After hearing someone perorate this weekend about why the United States should return posthaste to a gold standard, I came to the conclusion that monetary theory is a lot more like physics than the rest of Economics is.
-Its conclusions are hard for the general public to understand
-Many of these hard-to-understand conclusions are not at all controversial, and are in fact widely agreed upon
-These conclusions have significant effects at the level of ordinary life
I am skeptical of technocracies of all kinds. Lots of technical disciplines have evolved institutional defenses against the kind of arguments that would embarrass the technicians or cost them their jobs. Studying analytic philosophy of language and linguistics will convince you that a lot of what the philosophers of language are doing has nothing to do with actual human language (as interesting as their conclusions may be for logic or computer science). People who study Kripke for a living routinely make assertions of the form “Language is like X,” when any linguist could think of a dozen kinds of languages, constructions, or sentences that are nothing like X.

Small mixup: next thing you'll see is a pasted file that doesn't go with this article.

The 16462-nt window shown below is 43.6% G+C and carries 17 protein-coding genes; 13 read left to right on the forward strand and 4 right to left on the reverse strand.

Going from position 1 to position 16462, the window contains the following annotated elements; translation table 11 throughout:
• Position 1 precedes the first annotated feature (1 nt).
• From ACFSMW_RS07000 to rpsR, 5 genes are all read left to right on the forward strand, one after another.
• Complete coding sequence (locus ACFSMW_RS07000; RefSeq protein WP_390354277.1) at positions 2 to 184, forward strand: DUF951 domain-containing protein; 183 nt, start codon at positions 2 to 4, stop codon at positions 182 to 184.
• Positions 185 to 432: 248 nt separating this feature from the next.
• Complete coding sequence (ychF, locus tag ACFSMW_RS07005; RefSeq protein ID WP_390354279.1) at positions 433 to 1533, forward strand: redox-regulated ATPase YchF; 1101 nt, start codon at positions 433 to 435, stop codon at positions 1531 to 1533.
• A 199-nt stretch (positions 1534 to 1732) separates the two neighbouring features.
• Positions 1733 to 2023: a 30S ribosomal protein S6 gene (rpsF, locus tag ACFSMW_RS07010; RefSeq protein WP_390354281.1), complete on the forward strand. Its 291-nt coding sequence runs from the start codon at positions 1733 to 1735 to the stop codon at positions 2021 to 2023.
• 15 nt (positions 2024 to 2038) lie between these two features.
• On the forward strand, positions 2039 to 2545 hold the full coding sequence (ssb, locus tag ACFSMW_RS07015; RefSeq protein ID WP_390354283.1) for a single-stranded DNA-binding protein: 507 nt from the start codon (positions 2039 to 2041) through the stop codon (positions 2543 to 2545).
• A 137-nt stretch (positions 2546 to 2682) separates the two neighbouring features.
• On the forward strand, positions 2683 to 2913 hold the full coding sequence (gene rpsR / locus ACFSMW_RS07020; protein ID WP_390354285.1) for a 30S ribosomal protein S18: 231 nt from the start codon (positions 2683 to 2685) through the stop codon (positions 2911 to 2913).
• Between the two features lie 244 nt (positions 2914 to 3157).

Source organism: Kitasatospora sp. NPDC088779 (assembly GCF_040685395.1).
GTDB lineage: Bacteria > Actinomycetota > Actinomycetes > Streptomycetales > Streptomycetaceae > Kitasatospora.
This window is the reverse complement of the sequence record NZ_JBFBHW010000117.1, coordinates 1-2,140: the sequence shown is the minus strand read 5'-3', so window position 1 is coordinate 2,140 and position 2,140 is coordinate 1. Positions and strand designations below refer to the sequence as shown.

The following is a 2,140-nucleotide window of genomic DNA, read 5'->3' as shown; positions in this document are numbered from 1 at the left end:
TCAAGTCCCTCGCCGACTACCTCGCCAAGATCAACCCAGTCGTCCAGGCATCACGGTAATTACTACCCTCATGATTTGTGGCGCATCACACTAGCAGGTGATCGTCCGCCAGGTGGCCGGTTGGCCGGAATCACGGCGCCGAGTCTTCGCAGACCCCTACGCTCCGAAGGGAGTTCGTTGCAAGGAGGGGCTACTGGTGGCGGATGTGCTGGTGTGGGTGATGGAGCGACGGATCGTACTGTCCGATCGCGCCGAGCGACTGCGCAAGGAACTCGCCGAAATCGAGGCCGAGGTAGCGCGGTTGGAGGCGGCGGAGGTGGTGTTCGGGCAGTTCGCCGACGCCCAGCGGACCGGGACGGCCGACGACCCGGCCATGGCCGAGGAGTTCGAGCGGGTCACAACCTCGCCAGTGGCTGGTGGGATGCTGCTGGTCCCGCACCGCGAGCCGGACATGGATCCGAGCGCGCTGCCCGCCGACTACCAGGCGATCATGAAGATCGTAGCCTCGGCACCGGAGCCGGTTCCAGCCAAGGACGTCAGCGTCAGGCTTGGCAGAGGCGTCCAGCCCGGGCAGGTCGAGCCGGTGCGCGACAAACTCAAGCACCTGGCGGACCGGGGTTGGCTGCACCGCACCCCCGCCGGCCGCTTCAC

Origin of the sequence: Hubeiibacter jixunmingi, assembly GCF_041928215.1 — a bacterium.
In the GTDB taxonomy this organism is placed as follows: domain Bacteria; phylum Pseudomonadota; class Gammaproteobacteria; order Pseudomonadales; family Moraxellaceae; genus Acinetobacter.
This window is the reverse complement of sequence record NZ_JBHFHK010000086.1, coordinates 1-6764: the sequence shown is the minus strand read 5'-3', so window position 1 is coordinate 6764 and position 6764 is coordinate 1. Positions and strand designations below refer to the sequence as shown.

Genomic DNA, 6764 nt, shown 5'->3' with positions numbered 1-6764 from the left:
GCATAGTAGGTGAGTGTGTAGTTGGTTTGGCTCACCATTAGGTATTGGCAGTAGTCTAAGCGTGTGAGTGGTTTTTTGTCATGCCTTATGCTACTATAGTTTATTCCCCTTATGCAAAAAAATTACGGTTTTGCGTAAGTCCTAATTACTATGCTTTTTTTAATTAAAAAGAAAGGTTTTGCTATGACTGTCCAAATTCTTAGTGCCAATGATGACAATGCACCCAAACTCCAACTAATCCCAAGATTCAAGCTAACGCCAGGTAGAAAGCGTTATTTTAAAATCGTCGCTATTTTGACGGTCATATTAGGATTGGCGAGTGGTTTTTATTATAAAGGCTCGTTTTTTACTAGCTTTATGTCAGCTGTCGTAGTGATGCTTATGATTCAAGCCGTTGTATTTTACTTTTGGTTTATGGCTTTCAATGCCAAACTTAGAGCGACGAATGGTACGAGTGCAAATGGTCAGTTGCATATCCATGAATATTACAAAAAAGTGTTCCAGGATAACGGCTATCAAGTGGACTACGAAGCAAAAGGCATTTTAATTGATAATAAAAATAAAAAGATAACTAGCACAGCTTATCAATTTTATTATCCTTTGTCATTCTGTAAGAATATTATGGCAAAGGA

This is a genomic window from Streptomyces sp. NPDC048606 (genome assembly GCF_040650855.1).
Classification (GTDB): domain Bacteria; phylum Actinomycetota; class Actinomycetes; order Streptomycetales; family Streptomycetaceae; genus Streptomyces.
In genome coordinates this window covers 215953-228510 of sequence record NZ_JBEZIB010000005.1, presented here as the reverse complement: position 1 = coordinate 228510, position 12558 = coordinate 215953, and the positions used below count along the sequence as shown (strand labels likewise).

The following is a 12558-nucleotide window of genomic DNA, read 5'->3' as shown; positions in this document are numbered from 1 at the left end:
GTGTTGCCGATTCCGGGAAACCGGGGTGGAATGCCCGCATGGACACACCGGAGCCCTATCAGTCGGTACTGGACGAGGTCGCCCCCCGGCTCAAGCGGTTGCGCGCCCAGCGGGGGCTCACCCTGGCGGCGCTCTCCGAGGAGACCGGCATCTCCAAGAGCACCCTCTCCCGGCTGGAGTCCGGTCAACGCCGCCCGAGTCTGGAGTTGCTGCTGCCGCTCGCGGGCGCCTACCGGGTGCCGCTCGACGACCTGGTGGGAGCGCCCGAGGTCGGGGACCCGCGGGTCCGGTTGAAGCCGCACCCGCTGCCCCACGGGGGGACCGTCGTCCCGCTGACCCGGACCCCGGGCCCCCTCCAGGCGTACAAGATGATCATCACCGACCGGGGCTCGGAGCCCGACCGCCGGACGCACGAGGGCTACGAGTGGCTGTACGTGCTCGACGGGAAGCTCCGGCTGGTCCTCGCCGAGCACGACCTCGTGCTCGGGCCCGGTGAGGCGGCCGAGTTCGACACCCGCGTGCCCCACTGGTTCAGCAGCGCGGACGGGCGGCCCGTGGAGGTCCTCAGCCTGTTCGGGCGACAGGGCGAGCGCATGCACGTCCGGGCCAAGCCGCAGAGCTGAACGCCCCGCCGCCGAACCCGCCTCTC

Nonetheless, there are some disciplines whose internal conversations are extremely inaccessible for laymen, and whose conclusions may nonetheless be almost certainly true and uncontroversial among experts. Few people disagree that physics is like this. An educated layman can figure out that the Earth revolves around the Sun by studying the motion of the planets intently, but while an educated layman might be able to follow debates about wave function collapse, he will just have to take the debate’s major contours on faith. On these topics, we ought to defer to experts with extreme prejudice.
What other disciplines are like this?